I was thanked for my responsiveness by Mr. Sherman McCorkle, Chairman of the Spaceport Transition Team, Mr. Jon Barela, Secretary-designate of the Department of Economic Development (EDD), and Rick May, Secretary-designate of the Department of Finance and Administration (DFA).
    Rather than accuse me of improper activity as an excuse for her wholesale firing of the leadership of the NMSA, I would prefer it if Governor Martinez were honest and just said she wanted a change at the NMSA. Period.
    Here are the facts regarding the information I provided to Governor Martinez and her team.
    First, soon after Jon Barela’s appointment as Secretary of EDD on December 2, I called him with congratulations and offered to meet anytime to provide a full briefing.
    Second, on December 14th, I met in Santa Fe with Mr. May of DFA and the NMSA analyst, to provide a comprehensive, two-hour, power-point briefing. I had requested the meeting with Mr. May.
    Third, on December 15th, I received an email from the Spaceport Transition Team with about 25 questions. My staff and I compiled the answers and documents by the following afternoon and over-nighted the packages to individuals for whom we had physical addresses. I hand-delivered the two remaining packages to Mr. McCorkle’s office in Albuquerque on Friday.
    The email requested copies of Virgin Galactic’s business plan, as well as the Development Agreement and Facility Lease Agreement between the NMSA and Virgin Galactic.
    I informed Mr. McCorkle that these specific documents, because they had been declared confidential by attorneys for NMSA and Virgin Galactic, would have to be hand-delivered by me to Mr. Barela, since he would be the incoming Chairman of the NMSA. I said he would be entitled to review them and to share them with the Governor and other EDD staff.
    Fourth, after numerous attempts to reach Mr. Barela via phone and email, I met with him the following Tuesday, December 22nd, in Albuquerque. I
    hand-delivered a binder with the Virgin Business Plan and the two agreements. Mr. Barela started the meeting by saying he only had about 20 minutes. The meeting, however, lasted over an hour.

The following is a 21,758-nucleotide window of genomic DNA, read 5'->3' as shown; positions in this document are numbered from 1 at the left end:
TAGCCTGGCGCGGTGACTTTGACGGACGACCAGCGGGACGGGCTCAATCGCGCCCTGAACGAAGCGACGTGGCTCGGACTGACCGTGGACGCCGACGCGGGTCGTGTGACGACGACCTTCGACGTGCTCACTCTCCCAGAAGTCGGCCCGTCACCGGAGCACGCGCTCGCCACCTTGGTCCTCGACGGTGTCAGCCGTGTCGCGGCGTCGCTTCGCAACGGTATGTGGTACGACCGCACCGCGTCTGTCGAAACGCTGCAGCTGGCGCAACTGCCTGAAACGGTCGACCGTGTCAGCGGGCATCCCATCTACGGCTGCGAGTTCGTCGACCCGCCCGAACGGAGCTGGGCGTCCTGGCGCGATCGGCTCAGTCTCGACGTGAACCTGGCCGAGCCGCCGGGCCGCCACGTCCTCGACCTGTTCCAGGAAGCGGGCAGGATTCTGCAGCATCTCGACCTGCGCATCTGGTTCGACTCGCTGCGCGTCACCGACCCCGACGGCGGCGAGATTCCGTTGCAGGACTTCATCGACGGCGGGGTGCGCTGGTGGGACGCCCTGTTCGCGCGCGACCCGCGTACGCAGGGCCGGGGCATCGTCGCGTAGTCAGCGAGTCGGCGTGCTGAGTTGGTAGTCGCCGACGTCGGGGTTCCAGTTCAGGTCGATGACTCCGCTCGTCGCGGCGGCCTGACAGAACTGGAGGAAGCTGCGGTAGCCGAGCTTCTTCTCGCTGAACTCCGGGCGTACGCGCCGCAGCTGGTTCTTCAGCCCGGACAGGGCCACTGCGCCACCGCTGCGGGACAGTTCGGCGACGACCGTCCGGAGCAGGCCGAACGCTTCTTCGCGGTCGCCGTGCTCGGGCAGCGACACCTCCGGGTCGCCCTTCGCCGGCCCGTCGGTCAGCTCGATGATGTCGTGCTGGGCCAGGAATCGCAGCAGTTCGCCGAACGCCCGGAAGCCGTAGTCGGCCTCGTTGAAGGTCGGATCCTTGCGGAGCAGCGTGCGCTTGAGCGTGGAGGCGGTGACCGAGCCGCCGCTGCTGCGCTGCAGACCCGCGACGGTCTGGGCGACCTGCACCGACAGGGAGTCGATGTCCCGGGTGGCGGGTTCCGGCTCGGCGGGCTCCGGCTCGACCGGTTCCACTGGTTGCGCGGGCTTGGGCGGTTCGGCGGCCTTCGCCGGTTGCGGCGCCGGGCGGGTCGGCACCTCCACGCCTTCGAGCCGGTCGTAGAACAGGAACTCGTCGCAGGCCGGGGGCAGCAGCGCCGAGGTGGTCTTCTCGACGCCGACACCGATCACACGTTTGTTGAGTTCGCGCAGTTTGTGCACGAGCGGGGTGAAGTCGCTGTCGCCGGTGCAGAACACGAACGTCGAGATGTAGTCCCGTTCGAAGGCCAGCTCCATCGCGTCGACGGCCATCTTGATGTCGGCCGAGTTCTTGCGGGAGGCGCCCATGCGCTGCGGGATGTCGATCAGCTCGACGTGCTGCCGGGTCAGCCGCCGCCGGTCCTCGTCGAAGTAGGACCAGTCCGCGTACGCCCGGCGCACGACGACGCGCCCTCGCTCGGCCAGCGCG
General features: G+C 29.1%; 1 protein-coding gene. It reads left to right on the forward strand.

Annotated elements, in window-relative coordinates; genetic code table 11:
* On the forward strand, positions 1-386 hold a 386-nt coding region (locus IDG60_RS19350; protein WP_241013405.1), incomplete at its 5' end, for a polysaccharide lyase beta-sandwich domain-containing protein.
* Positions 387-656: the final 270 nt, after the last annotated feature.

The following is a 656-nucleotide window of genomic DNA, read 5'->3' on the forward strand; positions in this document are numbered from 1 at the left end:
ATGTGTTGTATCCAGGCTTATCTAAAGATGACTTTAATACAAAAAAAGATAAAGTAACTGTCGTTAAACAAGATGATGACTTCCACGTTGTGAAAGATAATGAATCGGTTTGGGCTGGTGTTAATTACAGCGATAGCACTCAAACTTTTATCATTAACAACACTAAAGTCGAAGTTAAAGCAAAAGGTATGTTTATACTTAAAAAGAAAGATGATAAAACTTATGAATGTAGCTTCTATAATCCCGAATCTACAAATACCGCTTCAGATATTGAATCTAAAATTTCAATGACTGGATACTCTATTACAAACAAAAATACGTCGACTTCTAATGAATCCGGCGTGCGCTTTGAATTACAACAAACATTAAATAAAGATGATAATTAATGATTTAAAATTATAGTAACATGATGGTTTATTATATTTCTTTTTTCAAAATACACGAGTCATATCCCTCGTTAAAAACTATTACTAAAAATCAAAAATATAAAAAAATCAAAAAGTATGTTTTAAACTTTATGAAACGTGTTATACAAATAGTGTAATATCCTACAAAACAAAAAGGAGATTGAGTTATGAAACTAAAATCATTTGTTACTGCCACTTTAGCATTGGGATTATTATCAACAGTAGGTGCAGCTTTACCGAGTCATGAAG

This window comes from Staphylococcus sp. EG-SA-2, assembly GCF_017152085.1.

Fifth, I met for two hours on December 30 in Albuquerque with members of the Spaceport Transition Team, including Mr. Barela and Ryan Cangliosi, now
    deputy chief of staff.
    The day before, I received a last-minute request from the transition team for additional documents. I provided that information by end of the day.
    The chairman of the NMSA board, Ben Woods, had also asked Mr. McCorkle if he could attend the meeting. This request was denied.
    In summary, I have responded quickly and thoroughly to absolutely
    every request for information that was made of me and the NMSA.
    I was surprised to read in a Sun-News story on December 30th that Governor-elect Martinez had claimed this information had been withheld from her and her staff. I gave her the benefit of the doubt and attributed that misstatement to poor communication between herself and Mr. Barela.
    I was offended, however, to again read this charge in your story this past Sunday. I hope I have corrected the record with my account of the facts above.

    Rick Homans was the founding Chairman of the Board of the New Mexico Spaceport Authority from 2005 to 2007, and was its executive director from July 1, 2010 through January 7th, 2011.

  • Thomas Matula

    When I was working with the spaceport task force in the 1990’s the Republican Administrations were the biggest stumbling block to progress. Indeed it was why the USAF lab had to fund the initial study. Unfortunately it looks like Gov. Martinez is continuing in that tradition.

  • D Moran

    The sad thing is that the spaceport is costing a fraction of only one of our three major sports stadiums in a single city, Houston. And the governor may be forgetting about potential revenue from tours of the facility outside of folks going into space. It is too bad that vision seems to be completely lost in modern American politics.

Leave a Reply




You can use these HTML tags

<a href="" title=""> <abbr title=""> <acronym title=""> <b> <blockquote cite=""> <cite> <code> <del datetime=""> <em> <i> <q cite=""> <strike> <strong>